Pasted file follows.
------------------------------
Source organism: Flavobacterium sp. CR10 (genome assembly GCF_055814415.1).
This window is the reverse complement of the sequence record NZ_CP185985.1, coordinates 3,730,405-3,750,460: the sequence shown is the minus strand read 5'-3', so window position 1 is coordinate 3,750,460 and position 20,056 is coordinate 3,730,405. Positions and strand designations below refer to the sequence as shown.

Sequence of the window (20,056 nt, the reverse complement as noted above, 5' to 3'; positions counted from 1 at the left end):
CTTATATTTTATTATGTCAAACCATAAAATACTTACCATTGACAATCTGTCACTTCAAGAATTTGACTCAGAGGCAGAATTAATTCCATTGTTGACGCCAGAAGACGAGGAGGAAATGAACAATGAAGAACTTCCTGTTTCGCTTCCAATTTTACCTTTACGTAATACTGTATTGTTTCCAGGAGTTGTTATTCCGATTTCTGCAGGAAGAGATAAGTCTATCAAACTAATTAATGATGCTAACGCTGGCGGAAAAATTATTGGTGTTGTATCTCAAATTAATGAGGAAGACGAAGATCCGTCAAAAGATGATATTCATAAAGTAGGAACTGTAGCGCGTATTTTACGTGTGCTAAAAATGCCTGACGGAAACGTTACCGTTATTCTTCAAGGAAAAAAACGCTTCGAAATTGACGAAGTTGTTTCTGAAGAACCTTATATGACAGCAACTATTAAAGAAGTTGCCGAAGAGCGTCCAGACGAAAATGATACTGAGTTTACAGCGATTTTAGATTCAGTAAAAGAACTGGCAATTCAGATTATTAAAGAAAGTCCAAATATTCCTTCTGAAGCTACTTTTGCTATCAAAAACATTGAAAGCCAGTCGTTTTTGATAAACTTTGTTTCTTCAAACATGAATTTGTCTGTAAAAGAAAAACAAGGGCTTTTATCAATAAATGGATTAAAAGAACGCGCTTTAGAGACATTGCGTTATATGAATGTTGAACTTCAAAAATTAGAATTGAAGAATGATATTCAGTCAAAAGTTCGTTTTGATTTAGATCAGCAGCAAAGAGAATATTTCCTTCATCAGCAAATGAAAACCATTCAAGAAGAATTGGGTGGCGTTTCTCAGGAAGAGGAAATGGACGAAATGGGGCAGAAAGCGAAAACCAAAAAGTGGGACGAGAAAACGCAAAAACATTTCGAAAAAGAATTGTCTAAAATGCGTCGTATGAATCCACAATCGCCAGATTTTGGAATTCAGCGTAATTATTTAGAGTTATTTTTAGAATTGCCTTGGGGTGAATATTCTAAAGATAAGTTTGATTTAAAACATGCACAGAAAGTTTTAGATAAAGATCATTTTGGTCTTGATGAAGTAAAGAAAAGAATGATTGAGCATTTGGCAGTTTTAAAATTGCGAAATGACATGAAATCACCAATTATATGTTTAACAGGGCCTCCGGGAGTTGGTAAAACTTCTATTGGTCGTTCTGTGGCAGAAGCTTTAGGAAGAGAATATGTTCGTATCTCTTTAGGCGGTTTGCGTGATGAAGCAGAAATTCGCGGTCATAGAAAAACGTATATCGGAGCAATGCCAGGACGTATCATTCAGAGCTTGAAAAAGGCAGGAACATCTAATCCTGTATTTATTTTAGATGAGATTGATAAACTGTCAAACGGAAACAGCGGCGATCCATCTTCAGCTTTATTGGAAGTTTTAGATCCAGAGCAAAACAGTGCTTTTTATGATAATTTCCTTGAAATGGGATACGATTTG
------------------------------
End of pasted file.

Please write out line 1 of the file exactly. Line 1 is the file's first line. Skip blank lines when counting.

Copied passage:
Source organism: Flavobacterium sp. CR10 (genome assembly GCF_055814415.1).